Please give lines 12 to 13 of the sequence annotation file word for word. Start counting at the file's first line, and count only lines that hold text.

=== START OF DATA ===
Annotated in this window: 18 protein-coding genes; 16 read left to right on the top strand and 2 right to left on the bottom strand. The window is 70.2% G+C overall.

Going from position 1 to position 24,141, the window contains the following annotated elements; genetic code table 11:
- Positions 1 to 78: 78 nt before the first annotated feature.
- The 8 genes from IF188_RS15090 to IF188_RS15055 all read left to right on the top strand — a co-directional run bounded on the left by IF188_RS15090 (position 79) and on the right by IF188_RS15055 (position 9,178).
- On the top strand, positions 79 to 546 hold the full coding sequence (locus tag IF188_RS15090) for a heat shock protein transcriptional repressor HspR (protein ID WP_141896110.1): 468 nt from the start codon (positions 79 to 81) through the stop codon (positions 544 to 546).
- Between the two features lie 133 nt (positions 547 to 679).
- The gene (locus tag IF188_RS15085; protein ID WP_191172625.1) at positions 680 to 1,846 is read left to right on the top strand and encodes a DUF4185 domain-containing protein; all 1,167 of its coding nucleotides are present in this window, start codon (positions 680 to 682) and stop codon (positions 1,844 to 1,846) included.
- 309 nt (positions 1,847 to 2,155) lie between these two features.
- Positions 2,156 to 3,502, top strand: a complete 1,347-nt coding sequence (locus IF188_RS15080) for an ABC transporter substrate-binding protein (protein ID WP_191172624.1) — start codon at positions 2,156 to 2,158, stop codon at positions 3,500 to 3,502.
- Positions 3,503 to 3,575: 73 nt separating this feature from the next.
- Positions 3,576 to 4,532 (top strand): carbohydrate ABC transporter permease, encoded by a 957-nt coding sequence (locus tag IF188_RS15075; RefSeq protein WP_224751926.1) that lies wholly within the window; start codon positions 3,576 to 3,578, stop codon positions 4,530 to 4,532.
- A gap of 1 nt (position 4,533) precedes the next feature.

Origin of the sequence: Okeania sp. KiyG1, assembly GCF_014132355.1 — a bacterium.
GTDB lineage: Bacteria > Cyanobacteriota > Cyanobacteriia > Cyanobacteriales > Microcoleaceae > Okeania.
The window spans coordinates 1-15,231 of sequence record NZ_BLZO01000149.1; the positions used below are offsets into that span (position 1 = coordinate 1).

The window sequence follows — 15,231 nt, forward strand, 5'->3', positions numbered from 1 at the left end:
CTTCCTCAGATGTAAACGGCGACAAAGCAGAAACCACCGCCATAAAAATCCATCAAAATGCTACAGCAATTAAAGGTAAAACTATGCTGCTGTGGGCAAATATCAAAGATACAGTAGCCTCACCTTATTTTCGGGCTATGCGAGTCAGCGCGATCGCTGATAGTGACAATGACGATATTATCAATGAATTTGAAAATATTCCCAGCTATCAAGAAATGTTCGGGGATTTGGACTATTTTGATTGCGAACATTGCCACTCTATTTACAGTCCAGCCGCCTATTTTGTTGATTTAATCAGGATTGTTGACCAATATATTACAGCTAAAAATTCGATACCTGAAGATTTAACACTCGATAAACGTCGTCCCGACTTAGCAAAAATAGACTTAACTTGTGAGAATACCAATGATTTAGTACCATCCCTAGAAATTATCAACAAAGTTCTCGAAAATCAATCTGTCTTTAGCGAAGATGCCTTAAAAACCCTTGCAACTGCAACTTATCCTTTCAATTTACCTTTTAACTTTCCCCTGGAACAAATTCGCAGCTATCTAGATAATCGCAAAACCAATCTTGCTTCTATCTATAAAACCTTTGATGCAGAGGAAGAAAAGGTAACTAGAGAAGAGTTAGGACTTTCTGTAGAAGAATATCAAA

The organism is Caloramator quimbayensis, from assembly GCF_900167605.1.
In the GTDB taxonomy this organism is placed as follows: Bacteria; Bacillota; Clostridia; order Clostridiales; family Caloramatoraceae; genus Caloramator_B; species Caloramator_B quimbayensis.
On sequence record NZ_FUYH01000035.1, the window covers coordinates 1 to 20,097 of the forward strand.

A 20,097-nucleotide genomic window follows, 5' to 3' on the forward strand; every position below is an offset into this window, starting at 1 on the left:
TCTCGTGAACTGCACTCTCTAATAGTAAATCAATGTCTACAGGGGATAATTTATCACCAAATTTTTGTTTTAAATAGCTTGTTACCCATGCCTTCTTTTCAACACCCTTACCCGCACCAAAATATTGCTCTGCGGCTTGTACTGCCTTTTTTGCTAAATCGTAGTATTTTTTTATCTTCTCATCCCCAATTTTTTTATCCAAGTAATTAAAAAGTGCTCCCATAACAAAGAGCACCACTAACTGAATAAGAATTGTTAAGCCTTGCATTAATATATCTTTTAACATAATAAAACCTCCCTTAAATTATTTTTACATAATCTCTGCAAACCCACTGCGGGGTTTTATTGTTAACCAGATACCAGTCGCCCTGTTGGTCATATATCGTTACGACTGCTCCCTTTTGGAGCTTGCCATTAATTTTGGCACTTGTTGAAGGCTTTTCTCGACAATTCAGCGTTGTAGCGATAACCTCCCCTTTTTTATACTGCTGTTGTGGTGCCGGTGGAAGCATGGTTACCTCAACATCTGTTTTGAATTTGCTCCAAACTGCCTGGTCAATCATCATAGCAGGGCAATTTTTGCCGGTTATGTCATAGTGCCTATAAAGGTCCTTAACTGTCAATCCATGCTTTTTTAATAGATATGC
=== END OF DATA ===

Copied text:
- A gap of 1 nt (position 4,533) precedes the next feature.

Origin of the sequence: Okeania sp. KiyG1, assembly GCF_014132355.1 — a bacterium.